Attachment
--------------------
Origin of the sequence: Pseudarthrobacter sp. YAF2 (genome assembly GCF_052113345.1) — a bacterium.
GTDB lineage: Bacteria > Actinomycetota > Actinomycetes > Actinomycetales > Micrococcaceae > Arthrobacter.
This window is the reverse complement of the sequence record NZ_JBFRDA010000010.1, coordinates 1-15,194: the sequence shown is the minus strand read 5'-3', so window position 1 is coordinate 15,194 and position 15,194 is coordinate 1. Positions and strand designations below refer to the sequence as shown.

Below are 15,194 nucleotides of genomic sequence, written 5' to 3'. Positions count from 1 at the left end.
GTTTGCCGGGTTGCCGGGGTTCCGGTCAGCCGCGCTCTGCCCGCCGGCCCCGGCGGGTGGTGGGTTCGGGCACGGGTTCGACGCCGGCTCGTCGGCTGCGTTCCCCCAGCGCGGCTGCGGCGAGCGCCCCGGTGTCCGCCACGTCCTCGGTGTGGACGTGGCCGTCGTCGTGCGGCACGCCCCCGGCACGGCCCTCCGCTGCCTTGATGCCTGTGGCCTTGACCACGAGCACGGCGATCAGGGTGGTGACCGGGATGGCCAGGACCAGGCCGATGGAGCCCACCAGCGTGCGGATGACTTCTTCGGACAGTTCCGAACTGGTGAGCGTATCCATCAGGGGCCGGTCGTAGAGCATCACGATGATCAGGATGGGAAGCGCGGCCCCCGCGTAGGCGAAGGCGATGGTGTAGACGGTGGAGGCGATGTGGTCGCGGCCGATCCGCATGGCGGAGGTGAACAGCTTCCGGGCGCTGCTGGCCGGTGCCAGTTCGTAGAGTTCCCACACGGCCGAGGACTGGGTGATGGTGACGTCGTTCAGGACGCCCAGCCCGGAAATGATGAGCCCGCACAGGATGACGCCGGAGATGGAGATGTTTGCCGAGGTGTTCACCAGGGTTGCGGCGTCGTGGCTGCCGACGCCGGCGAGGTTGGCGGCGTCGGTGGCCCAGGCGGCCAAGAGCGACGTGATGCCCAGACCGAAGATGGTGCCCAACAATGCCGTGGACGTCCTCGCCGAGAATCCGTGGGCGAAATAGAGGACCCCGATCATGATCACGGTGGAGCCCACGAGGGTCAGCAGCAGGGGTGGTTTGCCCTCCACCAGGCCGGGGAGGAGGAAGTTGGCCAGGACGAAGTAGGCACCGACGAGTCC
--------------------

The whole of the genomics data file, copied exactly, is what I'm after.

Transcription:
Origin of the sequence: Pseudarthrobacter sp. YAF2 (genome assembly GCF_052113345.1) — a bacterium.
GTDB lineage: Bacteria > Actinomycetota > Actinomycetes > Actinomycetales > Micrococcaceae > Arthrobacter.
This window is the reverse complement of the sequence record NZ_JBFRDA010000010.1, coordinates 1-15,194: the sequence shown is the minus strand read 5'-3', so window position 1 is coordinate 15,194 and position 15,194 is coordinate 1. Positions and strand designations below refer to the sequence as shown.

Below are 15,194 nucleotides of genomic sequence, written 5' to 3'. Positions count from 1 at the left end.
GTTTGCCGGGTTGCCGGGGTTCCGGTCAGCCGCGCTCTGCCCGCCGGCCCCGGCGGGTGGTGGGTTCGGGCACGGGTTCGACGCCGGCTCGTCGGCTGCGTTCCCCCAGCGCGGCTGCGGCGAGCGCCCCGGTGTCCGCCACGTCCTCGGTGTGGACGTGGCCGTCGTCGTGCGGCACGCCCCCGGCACGGCCCTCCGCTGCCTTGATGCCTGTGGCCTTGACCACGAGCACGGCGATCAGGGTGGTGACCGGGATGGCCAGGACCAGGCCGATGGAGCCCACCAGCGTGCGGATGACTTCTTCGGACAGTTCCGAACTGGTGAGCGTATCCATCAGGGGCCGGTCGTAGAGCATCACGATGATCAGGATGGGAAGCGCGGCCCCCGCGTAGGCGAAGGCGATGGTGTAGACGGTGGAGGCGATGTGGTCGCGGCCGATCCGCATGGCGGAGGTGAACAGCTTCCGGGCGCTGCTGGCCGGTGCCAGTTCGTAGAGTTCCCACACGGCCGAGGACTGGGTGATGGTGACGTCGTTCAGGACGCCCAGCCCGGAAATGATGAGCCCGCACAGGATGACGCCGGAGATGGAGATGTTTGCCGAGGTGTTCACCAGGGTTGCGGCGTCGTGGCTGCCGACGCCGGCGAGGTTGGCGGCGTCGGTGGCCCAGGCGGCCAAGAGCGACGTGATGCCCAGACCGAAGATGGTGCCCAACAATGCCGTGGACGTCCTCGCCGAGAATCCGTGGGCGAAATAGAGGACCCCGATCATGATCACGGTGGAGCCCACGAGGGTCAGCAGCAGGGGTGGTTTGCCCTCCACCAGGCCGGGGAGGAGGAAGTTGGCCAGGACGAAGTAGGCACCGACGAGTCC